The reason why an unsuccessful bidder may not receive money damages, even if the challenge to the award of the contract succeeds, is to prevent the public from paying twice. It is the public interest, not the private interest of the bidder, which is paramount. The purpose of competitive bidding is "to secure competition and to guard against favoritism, improvidence, extravagance and corruption." Hillside Twp. v. Sternin, 25 N.J. 317, 322, 136 A.2d 265 (1957). "Consequently, whatever rights a bidder may have in the process are 'conferred . . . to the end that the public will obtain all that is due it in the procurement process, rather than for [the bidder's] individual aggrandizement.'" Morie Energy Management v. Badame, 241 N.J. Super. 572, 576, 575 A.2d 885 (App.Div.1990) (citing Trap Rock Industries v. Kohl, 59 N.J. 471, 480, 284 A.2d 161 (1971)). The overriding public interest involved is the promotion of competitive bidding. Id. 241 N.J. Super. at 577, 575 A.2d 885.
With these propositions in mind, plaintiff's challenge to the affirmative action provisions of the City bidding documents must be viewed as a challenge for the benefit of the public, not for the private benefit of plaintiff. The relief secured by plaintiff protects the integrity of the public bidding process by prohibiting public officials from engaging in unconstitutional conduct. It affords
[268 NJSuper Page 317]
protection to the public by the promotion of competitive bidding. Thus the injured "person" under § 1983 would not be plaintiff, but rather the public at large.
Constitutional rights do not exist in a vacuum. Memphis Community School Dist. v. Stachura, 477 U.S. 299, 307-308, 106 S. Ct. 2537, 2545, 91 L. Ed. 2d 249, 259 (1986). Their purpose is to protect persons from injuries to particular interests. Id. The particular interest to be protected in the instant case was a public interest. The status conferred upon plaintiff to support its claim "is conferred upon [it] to the end that the public will obtain all that is due in the procurement process." Trap Rock Industries, Inc., supra, 59 N.J. at 479-480, 284 A.2d 161. Standing to challenge the bid is granted
[s]imply and solely in order that the public interest might be served by compelling the lax or erring public official to properly perform his public trust. It was not thereby intended to create or establish in the bidder entitled to the award of the contract a right which, if violated, would render the public agency liable in damages to the bidder.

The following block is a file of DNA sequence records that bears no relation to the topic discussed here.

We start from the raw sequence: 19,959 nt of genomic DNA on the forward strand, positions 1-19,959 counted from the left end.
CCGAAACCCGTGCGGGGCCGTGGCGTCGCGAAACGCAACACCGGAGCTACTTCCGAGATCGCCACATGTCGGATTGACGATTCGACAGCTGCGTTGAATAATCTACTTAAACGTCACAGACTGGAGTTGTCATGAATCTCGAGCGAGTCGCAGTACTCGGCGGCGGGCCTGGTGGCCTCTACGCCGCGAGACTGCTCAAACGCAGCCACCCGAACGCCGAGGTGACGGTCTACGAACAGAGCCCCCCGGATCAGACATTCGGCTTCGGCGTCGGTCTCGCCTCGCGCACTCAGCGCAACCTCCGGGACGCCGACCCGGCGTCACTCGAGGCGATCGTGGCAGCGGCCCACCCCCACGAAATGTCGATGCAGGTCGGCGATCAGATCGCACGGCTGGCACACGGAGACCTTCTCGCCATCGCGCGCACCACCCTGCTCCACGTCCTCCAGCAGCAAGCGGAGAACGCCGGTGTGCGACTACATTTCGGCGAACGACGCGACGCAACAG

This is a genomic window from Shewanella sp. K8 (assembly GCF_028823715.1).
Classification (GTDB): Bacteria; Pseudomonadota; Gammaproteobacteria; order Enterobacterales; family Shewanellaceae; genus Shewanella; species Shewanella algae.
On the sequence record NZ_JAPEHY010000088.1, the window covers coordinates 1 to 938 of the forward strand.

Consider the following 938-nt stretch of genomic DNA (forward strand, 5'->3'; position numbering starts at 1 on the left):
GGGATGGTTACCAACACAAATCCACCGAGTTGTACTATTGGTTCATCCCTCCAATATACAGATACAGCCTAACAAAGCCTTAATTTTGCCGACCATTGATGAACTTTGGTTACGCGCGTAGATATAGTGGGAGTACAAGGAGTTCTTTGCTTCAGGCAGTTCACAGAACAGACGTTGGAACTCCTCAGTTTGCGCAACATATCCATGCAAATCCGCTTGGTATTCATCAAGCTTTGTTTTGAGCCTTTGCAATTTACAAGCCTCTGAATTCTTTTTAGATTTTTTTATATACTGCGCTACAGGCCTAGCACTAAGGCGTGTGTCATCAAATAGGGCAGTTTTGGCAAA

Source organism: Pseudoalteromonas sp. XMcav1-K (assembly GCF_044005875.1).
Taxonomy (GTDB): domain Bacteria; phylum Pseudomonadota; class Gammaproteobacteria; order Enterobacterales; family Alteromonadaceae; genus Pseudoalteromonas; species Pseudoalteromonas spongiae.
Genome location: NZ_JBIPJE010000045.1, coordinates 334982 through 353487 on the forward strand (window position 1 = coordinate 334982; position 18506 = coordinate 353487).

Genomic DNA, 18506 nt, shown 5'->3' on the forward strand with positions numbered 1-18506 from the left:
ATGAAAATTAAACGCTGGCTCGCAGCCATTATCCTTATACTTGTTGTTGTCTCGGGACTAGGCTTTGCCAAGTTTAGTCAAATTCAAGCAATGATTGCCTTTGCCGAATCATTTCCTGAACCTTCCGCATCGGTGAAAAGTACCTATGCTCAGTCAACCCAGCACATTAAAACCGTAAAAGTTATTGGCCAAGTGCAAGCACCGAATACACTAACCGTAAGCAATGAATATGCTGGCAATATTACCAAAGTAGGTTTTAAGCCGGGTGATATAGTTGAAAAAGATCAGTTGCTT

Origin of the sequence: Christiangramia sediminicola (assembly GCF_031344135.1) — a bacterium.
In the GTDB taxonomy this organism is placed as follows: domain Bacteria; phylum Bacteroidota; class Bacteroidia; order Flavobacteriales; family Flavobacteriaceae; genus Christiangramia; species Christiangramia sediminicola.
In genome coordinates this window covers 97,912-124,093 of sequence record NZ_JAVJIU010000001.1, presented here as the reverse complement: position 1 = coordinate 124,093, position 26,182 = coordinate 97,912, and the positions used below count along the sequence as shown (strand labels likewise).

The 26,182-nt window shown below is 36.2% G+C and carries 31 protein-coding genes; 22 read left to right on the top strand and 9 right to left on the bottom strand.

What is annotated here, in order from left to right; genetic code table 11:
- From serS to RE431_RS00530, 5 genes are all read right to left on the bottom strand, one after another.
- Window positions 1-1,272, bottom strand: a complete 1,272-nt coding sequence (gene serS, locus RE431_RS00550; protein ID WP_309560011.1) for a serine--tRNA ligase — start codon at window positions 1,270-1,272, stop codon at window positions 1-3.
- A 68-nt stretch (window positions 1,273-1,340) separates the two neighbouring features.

[ M.A. Stephen Const Co., supra, 125 N.J. Super. at 74, 308 A.2d 380.]
Plaintiff's standing to challenge the bid award was for the benefit of the public. The particular interests to be protected, the interests in the bidding process and in equal protection, were the public's, not the plaintiff's. I therefore am satisfied that plaintiff is not entitled to compensatory damages.
The final issue is whether plaintiff is entitled to § 1988 counsel fees. In awarding attorney's fees New Jersey courts have applied the federal standard. Frank's Chicken House, supra, 208 N.J. Super. at 545, 506 A.2d 751, citing Carmel v. Hillsdale, 178 N.J. Super. 185, 189, 428 A.2d 548 (App.Div.1981). Courts are not free to deny fees to prevailing plaintiffs unless special circumstances would make the award unjust. Frank's Chicken House, supra, 208 N.J. Super. at 545, 506 A.2d 751. Section 1988 fees are provided in order to allow "effective access to the judicial process" for citizens striving to vindicate their civil rights. Singer v. State, supra, 95 N.J. at 497, 472 A.2d 138. A prevailing civil rights plaintiff acts as "a private attorney general vindicating a policy
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that Congress considered of the highest priority." Frank's Chicken House, supra, 208 N.J. Super. at 545, 506 A.2d 751 (quoting Newman v. Piggie Park Enterprises, 390 U.S. 400, 402, 88 S. Ct. 964, 966, 19 L. Ed. 2d 1263, 1265 (1968)).
There are no special circumstances which would render an award of counsel fees unjust in this case. Plaintiff prevailed. Plaintiff was successful for the benefit of the public in having a regulation changed which denied prospective bidders equal protection under the Fourteenth Amendment. Plaintiff should be compensated for its counsel fees. As a private litigant, plaintiff should be placed on equal financial footing with public officials when it comes to challenging intrusions to the public's civil rights. Plaintiff has acted because government officials failed to do so. A failure to award fees would be both unjust to plaintiff and would have a chilling effect upon a private litigant's ability to act to further the public interest in challenging unconstitutional conduct. An award of counsel fees is both necessary and appropriate.
Plaintiff has submitted an affidavit of services. Defendant shall have an appropriate opportunity to respond. If a hearing is requested as to the reasonableness of fees, it will be scheduled accordingly. If no hearing is requested, I will make my findings as to the reasonableness of the fees under the criteria established in R. 4:42-9, Singer v. State, supra, 95 N.J. at 500-01, 472 A.2d 138, and Johnson v. Georgia Highway Express, Inc., 488 F. 2d 714 (5th Cir.1974). Mr. Perskie shall submit the appropriate order.